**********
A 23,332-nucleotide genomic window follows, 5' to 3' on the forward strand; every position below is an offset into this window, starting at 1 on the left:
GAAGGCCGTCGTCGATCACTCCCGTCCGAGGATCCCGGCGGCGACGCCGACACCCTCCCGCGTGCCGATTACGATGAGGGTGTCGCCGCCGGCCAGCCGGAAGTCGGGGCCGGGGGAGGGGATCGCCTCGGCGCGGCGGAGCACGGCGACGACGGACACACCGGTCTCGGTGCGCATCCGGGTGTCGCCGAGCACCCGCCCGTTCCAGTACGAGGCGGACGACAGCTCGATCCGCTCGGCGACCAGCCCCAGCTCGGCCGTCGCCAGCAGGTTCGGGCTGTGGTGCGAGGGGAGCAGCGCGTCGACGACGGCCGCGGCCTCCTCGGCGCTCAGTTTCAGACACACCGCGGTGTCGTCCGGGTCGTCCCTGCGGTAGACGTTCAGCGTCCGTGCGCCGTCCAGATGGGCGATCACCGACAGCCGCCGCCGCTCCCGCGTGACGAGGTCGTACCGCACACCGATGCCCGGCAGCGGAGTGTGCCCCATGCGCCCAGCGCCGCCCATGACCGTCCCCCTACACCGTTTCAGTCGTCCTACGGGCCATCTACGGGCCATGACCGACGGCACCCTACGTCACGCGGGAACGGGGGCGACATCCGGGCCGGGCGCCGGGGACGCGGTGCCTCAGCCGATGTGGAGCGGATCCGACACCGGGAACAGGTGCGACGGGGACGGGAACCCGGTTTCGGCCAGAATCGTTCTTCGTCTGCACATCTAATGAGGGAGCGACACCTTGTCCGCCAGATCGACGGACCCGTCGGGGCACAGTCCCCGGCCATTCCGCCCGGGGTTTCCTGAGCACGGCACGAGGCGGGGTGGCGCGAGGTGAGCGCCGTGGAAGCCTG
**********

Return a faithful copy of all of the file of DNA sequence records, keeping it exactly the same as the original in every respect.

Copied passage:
A 23,332-nucleotide genomic window follows, 5' to 3' on the forward strand; every position below is an offset into this window, starting at 1 on the left:
GAAGGCCGTCGTCGATCACTCCCGTCCGAGGATCCCGGCGGCGACGCCGACACCCTCCCGCGTGCCGATTACGATGAGGGTGTCGCCGCCGGCCAGCCGGAAGTCGGGGCCGGGGGAGGGGATCGCCTCGGCGCGGCGGAGCACGGCGACGACGGACACACCGGTCTCGGTGCGCATCCGGGTGTCGCCGAGCACCCGCCCGTTCCAGTACGAGGCGGACGACAGCTCGATCCGCTCGGCGACCAGCCCCAGCTCGGCCGTCGCCAGCAGGTTCGGGCTGTGGTGCGAGGGGAGCAGCGCGTCGACGACGGCCGCGGCCTCCTCGGCGCTCAGTTTCAGACACACCGCGGTGTCGTCCGGGTCGTCCCTGCGGTAGACGTTCAGCGTCCGTGCGCCGTCCAGATGGGCGATCACCGACAGCCGCCGCCGCTCCCGCGTGACGAGGTCGTACCGCACACCGATGCCCGGCAGCGGAGTGTGCCCCATGCGCCCAGCGCCGCCCATGACCGTCCCCCTACACCGTTTCAGTCGTCCTACGGGCCATCTACGGGCCATGACCGACGGCACCCTACGTCACGCGGGAACGGGGGCGACATCCGGGCCGGGCGCCGGGGACGCGGTGCCTCAGCCGATGTGGAGCGGATCCGACACCGGGAACAGGTGCGACGGGGACGGGAACCCGGTTTCGGCCAGAATCGTTCTTCGTCTGCACATCTAATGAGGGAGCGACACCTTGTCCGCCAGATCGACGGACCCGTCGGGGCACAGTCCCCGGCCATTCCGCCCGGGGTTTCCTGAGCACGGCACGAGGCGGGGTGGCGCGAGGTGAGCGCCGTGGAAGCCTG